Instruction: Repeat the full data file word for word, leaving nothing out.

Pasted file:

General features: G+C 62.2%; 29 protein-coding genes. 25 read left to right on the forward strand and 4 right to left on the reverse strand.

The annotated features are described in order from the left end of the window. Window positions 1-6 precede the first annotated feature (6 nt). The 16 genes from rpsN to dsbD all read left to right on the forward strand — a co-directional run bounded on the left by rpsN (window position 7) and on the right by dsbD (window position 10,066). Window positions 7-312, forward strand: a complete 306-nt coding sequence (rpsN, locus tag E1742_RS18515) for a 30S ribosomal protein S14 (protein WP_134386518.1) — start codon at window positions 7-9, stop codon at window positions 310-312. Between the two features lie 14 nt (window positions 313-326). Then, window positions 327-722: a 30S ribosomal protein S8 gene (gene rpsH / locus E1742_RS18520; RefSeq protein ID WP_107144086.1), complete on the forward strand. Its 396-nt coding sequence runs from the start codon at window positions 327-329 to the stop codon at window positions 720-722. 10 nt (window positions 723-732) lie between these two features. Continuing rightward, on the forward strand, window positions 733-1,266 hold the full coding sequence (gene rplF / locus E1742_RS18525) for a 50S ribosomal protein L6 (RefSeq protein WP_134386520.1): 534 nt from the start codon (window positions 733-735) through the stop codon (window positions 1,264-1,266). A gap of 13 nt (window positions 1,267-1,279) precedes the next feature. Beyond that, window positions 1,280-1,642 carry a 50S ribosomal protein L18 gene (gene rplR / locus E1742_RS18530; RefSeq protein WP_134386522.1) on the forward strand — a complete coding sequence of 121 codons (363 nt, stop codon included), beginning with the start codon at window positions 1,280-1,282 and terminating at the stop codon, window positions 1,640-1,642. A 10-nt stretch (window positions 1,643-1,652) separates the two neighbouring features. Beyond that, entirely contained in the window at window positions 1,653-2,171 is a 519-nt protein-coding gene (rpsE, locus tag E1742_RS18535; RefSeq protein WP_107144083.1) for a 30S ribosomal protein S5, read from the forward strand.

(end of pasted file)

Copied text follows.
General features: G+C 62.2%; 29 protein-coding genes. 25 read left to right on the forward strand and 4 right to left on the reverse strand.

The annotated features are described in order from the left end of the window. Window positions 1-6 precede the first annotated feature (6 nt). The 16 genes from rpsN to dsbD all read left to right on the forward strand — a co-directional run bounded on the left by rpsN (window position 7) and on the right by dsbD (window position 10,066). Window positions 7-312, forward strand: a complete 306-nt coding sequence (rpsN, locus tag E1742_RS18515) for a 30S ribosomal protein S14 (protein WP_134386518.1) — start codon at window positions 7-9, stop codon at window positions 310-312. Between the two features lie 14 nt (window positions 313-326). Then, window positions 327-722: a 30S ribosomal protein S8 gene (gene rpsH / locus E1742_RS18520; RefSeq protein ID WP_107144086.1), complete on the forward strand. Its 396-nt coding sequence runs from the start codon at window positions 327-329 to the stop codon at window positions 720-722. 10 nt (window positions 723-732) lie between these two features. Continuing rightward, on the forward strand, window positions 733-1,266 hold the full coding sequence (gene rplF / locus E1742_RS18525) for a 50S ribosomal protein L6 (RefSeq protein WP_134386520.1): 534 nt from the start codon (window positions 733-735) through the stop codon (window positions 1,264-1,266). A gap of 13 nt (window positions 1,267-1,279) precedes the next feature. Beyond that, window positions 1,280-1,642 carry a 50S ribosomal protein L18 gene (gene rplR / locus E1742_RS18530; RefSeq protein WP_134386522.1) on the forward strand — a complete coding sequence of 121 codons (363 nt, stop codon included), beginning with the start codon at window positions 1,280-1,282 and terminating at the stop codon, window positions 1,640-1,642. A 10-nt stretch (window positions 1,643-1,652) separates the two neighbouring features. Beyond that, entirely contained in the window at window positions 1,653-2,171 is a 519-nt protein-coding gene (rpsE, locus tag E1742_RS18535; RefSeq protein WP_107144083.1) for a 30S ribosomal protein S5, read from the forward strand.